The seasons changed this weekend. Friday night was my last summer music festival. Saturday afternoon Pacific Northwest Ballet kicked off the fall arts season. Like Vin Diesel says in xXx, “I live for this shit.” It is no accident that my house is exactly 3 miles from Seattle Center. Google Maps claims it takes 11 minutes from my driveway to the McCaw Hall parking garage. So when I left my house an hour before AIR Twyla, it was only because my date for the performance – my 9-year-old daughter – was getting antsy. It was a good thing we left early, because it took us over an hour to get there.
We slipped into the empty back row to see the PNB premiere of artist-in-residence Twyla Tharp’s “Brief Fling,” already in progress. I find it disconcerting to miss even the first few seconds of a performance. Not so my kid. Moments after we sat down, she stage-whispered, “I love this one already!”
Lateness might explain why “Brief Fling” left me confused. The prerecorded music was a hybrid of annoying European folk melodies and appealingly moody New Wave electronica. One dancer wore a blue tutu while others were in skinny “jeans” and plaid shirts. There was a Scottish thing going on – lots of plaid, men in kilts. But there were also men in boxer briefs.
Mismatched clusters of dancers scattered across the stage, each group apparently doing their own thing, or maybe doing the same thing at different times. Did it have something to do with cultural diversity? According to the booklet, the title “Brief Fling” referenced a Scottish dance (presumably the Isaac Mizrahi plaids represent clans), as well as the more obvious short-lived romance. It also explained the men in briefs. Tharp’s signature humor was clearly at play here, but I missed the joke.
Next up was the world premiere of “Waiting at the Station.” Its swinging soundtrack and period costumes made it much easier for me to enjoy the casual acrobatics of Tharp’s choreography. Not only was the live orchestra back, but the composer Allen Toussaint was performing on piano. The audience showed great restraint in refraining from doing the jitterbug in the aisles.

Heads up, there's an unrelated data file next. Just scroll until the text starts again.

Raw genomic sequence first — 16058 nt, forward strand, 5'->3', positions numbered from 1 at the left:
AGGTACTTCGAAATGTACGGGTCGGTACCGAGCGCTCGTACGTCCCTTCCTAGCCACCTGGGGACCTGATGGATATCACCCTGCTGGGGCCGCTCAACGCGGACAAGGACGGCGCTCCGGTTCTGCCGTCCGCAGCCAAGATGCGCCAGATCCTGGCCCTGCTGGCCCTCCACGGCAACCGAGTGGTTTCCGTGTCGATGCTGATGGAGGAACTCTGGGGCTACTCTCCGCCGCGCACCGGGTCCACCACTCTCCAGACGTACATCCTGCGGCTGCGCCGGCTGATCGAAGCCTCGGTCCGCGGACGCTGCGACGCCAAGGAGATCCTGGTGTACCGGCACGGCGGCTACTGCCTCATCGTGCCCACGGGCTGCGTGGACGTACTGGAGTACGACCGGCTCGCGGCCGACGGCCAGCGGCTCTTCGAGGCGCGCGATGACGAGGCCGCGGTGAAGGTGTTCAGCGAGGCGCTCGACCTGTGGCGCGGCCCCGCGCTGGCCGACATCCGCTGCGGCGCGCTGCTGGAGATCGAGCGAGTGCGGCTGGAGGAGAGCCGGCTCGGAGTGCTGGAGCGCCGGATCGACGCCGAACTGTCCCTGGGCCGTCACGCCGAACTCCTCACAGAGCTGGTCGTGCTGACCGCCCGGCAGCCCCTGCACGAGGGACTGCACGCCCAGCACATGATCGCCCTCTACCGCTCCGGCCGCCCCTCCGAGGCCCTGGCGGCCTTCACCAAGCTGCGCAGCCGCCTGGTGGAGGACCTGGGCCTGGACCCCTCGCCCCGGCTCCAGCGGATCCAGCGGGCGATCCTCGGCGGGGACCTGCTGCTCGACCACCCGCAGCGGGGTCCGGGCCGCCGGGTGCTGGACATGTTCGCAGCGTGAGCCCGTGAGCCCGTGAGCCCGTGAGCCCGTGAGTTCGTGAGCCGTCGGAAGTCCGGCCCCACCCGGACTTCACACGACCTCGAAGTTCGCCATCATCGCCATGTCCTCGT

At the station, the sometimes competitive relationship of a father and son gives way to paternal instruction. Glittering USO Fates cross the stage and the father staggers, clutching his chest. I thought to myself, “That man is never going to make that train.”
An ensemble of couples danced and fought. The time on the clock changed. The Fates haunt the reluctant father. My daughter leaned over and whispered, “I like this one even better.”
Can I blame the traffic for making me late to realize the father was the only one catching a train? He dies to crashing drums and a bass solo (more of that in ballet please!) and the son goes on a Mardi Gras bender.
Somehow the father is back. Is he a zombie? Is this the afterlife? I’m not sharp enough to understand exactly what is going on near the end of “Waiting at the Station.” But I hope when my train comes, I go out swinging like that.
Confession: I can’t stand Frank Sinatra. But Tharp’s choreography in “Nine Sinatra Songs” shows me what his music must sound like to the people who like him. The movements in songs like “Strangers in the Night” are as romantic and passionate as the song is meant to be. If I watched without the sound, I would think they were set to beautiful music. Sometimes all nine couples are on stage, each in their own unique dance like those ballroom competitions on TV, but here dancing is beautiful. At one point, a dancer swings his partner so high she’s doing a handstand above his head. She’s stays upside down like that while he spins 360 degrees before setting her back down.
Tharp not only finds the humor I overlook in Sinatra’s music, she finds unintended humor as well. The sodden dancers in “One For My Baby (And One More For the Road)” move in exaggerated, pointless, forms. They lift each other awkwardly, wander around the stage, and fall down. In “Something Stupid,” the female dancer towers over her partner in heels. They pose idiotically, miss each other and then clumsily collide, mis-stepping their way through the song.
I might be reading into things, but I think the way the male dancers sometimes fling the ballerinas around like rag dolls communicates some the misogyny that underlay so much of Sinatra’s romance, too. I will never be a Sinatra fan, but if anyone can make him bearable, it’s Twyla Tharp.
As the lights came up, my daughter turned to me and said, “Mama, I think that was the best one.”
[I recommend viewing the following video with the sound off.]